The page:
From the National Newspaper Association
The annual salary threshold for exempt employees under the Fair Labor Standards Act will increase on January 1 to $35,568 from $23,660, the United States Department of Labor announced this week. The announcement officially killed a rule on the books that would have caused minimum salaries would go up to $47,476. That rule that had been put on hold first by court action and then by the Trump administration in 2016.
The new rule goes into effect January 1, 2020.
The Labor Department said it had considered the petition of National Newspaper Association, the YMCA, the Grocery Manufacturers Association and others to allow the increase to be phased in. But the desires of large employer organizations to absorb only a one-time adjustment won the day. The Department did say, however, that it was discarding its original proposal to revisit the threshold every four years. Instead, it said, reviews should be dictated by economic conditions.
The announcement was not a surprise to NNA, according to President Andrew Johnson, publisher of the Dodge County Pionier (Mayville, Wisconsin).
“NNA had concerns and still has concerns that many of our newspapers in economically-distressed areas are going to find this new threshold impossible to meet. They will have no choice but to reduce staff and knock some full-time jobs back to part-time. That inevitable consequence will hurt news coverage in those areas. We urged a phased-in threshold to help protect those jobs, but although our concerns were heard, the Department decided to recognize them in other ways. At the same time, this threshold has not been revisited since 2004. We acknowledged it was time for an adjustment. And we are immensely relieved that the old proposal to double the salary base in one gigantic leap, which really would have been a job killer, is now officially dead,” Johnson said.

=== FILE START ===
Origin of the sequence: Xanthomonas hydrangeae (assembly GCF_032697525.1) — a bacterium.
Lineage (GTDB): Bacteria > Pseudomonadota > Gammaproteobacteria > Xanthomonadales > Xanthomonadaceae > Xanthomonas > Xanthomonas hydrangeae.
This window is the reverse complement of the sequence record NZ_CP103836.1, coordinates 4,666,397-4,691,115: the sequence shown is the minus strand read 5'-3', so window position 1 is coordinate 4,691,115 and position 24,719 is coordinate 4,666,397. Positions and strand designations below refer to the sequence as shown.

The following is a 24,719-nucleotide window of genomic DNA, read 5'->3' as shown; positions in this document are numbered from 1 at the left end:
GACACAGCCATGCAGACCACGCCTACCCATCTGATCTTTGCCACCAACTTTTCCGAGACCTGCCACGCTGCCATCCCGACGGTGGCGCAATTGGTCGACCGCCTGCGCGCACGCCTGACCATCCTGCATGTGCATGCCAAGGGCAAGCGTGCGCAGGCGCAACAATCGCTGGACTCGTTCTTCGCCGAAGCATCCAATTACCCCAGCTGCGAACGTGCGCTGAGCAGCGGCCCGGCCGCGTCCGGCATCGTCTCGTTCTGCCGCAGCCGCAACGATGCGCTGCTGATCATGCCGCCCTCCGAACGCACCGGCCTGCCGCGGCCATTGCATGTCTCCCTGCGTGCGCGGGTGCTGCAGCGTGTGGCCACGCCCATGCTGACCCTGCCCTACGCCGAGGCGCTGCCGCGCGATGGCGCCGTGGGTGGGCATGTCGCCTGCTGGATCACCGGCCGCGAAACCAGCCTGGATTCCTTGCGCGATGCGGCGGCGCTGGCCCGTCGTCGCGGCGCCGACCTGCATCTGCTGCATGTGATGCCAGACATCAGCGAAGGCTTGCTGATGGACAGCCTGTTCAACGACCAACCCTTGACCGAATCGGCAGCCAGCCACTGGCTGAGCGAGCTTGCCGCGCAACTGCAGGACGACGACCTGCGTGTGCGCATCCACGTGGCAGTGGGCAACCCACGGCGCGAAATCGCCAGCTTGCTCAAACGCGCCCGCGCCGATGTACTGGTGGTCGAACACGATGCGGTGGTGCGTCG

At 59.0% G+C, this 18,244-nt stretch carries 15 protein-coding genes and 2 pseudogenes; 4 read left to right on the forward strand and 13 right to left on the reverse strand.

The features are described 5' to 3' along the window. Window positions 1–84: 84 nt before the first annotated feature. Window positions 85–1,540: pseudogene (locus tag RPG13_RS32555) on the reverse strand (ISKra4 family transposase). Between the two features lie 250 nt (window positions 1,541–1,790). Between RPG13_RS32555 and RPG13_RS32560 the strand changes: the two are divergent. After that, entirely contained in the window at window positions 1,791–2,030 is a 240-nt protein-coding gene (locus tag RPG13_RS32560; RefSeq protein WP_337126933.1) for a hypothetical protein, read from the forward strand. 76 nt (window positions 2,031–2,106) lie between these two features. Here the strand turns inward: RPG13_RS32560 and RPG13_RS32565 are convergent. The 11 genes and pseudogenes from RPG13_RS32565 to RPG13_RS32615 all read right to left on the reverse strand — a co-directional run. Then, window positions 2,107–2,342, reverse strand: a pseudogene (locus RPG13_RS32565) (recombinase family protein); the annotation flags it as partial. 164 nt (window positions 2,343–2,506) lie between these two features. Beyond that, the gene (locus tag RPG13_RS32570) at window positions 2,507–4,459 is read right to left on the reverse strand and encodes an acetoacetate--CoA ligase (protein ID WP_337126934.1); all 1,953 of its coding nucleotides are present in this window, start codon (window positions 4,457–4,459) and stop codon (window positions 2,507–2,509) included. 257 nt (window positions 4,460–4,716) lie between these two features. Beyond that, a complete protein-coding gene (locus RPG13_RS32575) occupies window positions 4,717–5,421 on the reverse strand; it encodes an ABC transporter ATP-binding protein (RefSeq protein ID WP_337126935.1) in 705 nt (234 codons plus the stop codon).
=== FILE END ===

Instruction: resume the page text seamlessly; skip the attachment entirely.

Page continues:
Johnson said NNA would provide more guidance to employers in Publishers’ Auxiliary.
“In light of the effect of this decision upon some of our smaller newspapers,” he said, “we expect more salaried part-time jobs to be created in the industry. Employers are specifically instructed in this new rule that salaries for part-timers are a recognized way to meet fluctuating work-week needs in businesses. NNA appreciates the Department’s clearer guidance in helping our members comply with the Fair Labor Standards Act.”